To understand this smog episode so early in winter in Kolkata, we looked deeper and scanned the satellite imagery over the city and the eastern region. This has exposed a very interesting trend in the region. Satellite images show a higher build-up of sulphur dioxide (SO2) mass over Kolkata. This SO2 mass is more widespread and encompasses Dhanbad, Durgapur and the surrounding region (see Map: Satellite image of mass of sulphur dioxide). This indicates the influence of coal burning in power plants and industry. In fact, yet another modelling exercise carried out by the Urban Emissions Info indicates that this particular smog episode in Kolkata has been influenced by power plant emissions and domestic use of solid fuels. But it is interesting that the local ambient SO2 concentration in the city is, however, low. While this phenomenon will require more analysis, we know from other studies and assessments such as that of CPCB in other cities like Kanpur that ambient SO2 levels can be quite deceptive. Most ambient SO2 transform into secondary particulate and form sulphate articulate and add to the ambient particulate concentration. This could be one of reasons behind this sudden increase in PM2.5 concentration in Kolkata.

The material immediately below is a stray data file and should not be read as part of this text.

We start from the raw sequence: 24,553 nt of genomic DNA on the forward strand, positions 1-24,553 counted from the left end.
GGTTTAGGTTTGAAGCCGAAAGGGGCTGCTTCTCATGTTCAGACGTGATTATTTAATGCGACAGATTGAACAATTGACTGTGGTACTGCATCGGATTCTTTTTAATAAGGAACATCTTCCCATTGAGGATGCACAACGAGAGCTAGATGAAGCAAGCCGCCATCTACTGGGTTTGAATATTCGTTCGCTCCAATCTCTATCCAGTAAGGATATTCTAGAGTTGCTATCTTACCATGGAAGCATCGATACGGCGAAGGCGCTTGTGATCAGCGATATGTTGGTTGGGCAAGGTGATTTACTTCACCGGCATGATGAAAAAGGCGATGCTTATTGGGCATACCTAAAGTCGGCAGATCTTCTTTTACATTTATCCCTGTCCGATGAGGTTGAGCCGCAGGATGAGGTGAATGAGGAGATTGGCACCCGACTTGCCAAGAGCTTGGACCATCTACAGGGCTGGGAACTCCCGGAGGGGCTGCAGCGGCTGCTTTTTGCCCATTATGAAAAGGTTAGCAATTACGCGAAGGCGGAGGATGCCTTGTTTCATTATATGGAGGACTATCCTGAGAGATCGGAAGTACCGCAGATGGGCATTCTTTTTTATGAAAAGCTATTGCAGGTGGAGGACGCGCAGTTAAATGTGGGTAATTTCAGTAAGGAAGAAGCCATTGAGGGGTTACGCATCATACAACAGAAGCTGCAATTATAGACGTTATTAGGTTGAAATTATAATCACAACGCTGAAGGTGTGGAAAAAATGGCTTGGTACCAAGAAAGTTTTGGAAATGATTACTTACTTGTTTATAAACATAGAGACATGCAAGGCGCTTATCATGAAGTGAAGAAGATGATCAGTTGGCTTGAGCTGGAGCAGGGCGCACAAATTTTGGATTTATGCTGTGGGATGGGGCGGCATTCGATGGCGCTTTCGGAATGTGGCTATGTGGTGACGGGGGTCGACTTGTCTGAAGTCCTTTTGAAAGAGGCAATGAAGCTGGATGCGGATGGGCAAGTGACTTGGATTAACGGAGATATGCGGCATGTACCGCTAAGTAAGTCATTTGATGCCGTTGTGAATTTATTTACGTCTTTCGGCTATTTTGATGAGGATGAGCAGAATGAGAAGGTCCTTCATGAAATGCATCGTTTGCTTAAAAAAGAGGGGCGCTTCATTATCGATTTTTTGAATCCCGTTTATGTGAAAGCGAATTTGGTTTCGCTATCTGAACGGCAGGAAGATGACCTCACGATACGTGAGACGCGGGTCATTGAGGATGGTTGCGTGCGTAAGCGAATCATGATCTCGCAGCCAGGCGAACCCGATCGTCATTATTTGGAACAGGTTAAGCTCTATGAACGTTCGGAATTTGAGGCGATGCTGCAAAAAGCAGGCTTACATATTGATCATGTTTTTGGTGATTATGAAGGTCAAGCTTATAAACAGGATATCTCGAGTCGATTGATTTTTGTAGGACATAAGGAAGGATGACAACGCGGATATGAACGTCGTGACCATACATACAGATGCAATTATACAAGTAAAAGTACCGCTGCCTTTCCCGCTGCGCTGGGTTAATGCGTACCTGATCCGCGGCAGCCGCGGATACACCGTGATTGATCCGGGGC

This makes mitigation of secondary particulate very important in our cities and the region. In fact, the 2015 IIT Kanpur study on Delhi’s pollution sources has shown that during winter, secondary particulates that include sulphate and nitrates, can be a quarter of PM2.5 concentration. This means sulphur dioxide and nitrogen oxides that come from the combustion sources including vehicles, industry, power plants etc go through yet more rounds of chemical reaction in the air and form these tiny particles and increase PM2.5 concentration in the air. This, therefore, requires very stringent measures not only to control dust sources but also combustion sources. This is exactly what Beijing has also done to control their severe pollution.

Map: Satellite image of mass of sulphur dioxide

Source: Windy real time imagery as accessed on 19th November, 2018 at 18:30 hours